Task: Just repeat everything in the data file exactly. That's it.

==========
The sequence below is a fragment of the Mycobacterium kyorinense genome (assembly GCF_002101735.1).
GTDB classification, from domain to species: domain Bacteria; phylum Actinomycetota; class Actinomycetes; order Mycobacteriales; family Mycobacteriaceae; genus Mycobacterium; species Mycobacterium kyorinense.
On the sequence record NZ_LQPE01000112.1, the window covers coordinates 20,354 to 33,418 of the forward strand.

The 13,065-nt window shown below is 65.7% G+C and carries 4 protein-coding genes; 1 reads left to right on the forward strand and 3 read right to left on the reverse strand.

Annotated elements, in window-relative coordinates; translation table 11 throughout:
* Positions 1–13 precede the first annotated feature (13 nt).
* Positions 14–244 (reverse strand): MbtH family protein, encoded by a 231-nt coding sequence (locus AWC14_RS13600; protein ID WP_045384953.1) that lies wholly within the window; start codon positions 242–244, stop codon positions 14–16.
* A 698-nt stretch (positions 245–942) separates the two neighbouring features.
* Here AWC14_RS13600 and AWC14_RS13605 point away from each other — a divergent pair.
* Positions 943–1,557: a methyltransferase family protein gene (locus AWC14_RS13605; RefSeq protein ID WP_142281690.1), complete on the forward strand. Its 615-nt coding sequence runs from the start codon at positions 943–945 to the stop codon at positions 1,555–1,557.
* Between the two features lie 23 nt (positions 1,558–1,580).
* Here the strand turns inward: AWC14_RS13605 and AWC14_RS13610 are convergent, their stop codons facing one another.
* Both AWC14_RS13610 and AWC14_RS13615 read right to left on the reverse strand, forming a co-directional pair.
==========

The sequence below is a fragment of the Mycobacterium kyorinense genome (assembly GCF_002101735.1).
GTDB classification, from domain to species: domain Bacteria; phylum Actinomycetota; class Actinomycetes; order Mycobacteriales; family Mycobacteriaceae; genus Mycobacterium; species Mycobacterium kyorinense.
On the sequence record NZ_LQPE01000112.1, the window covers coordinates 20,354 to 33,418 of the forward strand.

The 13,065-nt window shown below is 65.7% G+C and carries 4 protein-coding genes; 1 reads left to right on the forward strand and 3 read right to left on the reverse strand.

Annotated elements, in window-relative coordinates; translation table 11 throughout:
* Positions 1–13 precede the first annotated feature (13 nt).
* Positions 14–244 (reverse strand): MbtH family protein, encoded by a 231-nt coding sequence (locus AWC14_RS13600; protein ID WP_045384953.1) that lies wholly within the window; start codon positions 242–244, stop codon positions 14–16.
* A 698-nt stretch (positions 245–942) separates the two neighbouring features.
* Here AWC14_RS13600 and AWC14_RS13605 point away from each other — a divergent pair.
* Positions 943–1,557: a methyltransferase family protein gene (locus AWC14_RS13605; RefSeq protein ID WP_142281690.1), complete on the forward strand. Its 615-nt coding sequence runs from the start codon at positions 943–945 to the stop codon at positions 1,555–1,557.
* Between the two features lie 23 nt (positions 1,558–1,580).
* Here the strand turns inward: AWC14_RS13605 and AWC14_RS13610 are convergent, their stop codons facing one another.
* Both AWC14_RS13610 and AWC14_RS13615 read right to left on the reverse strand, forming a co-directional pair.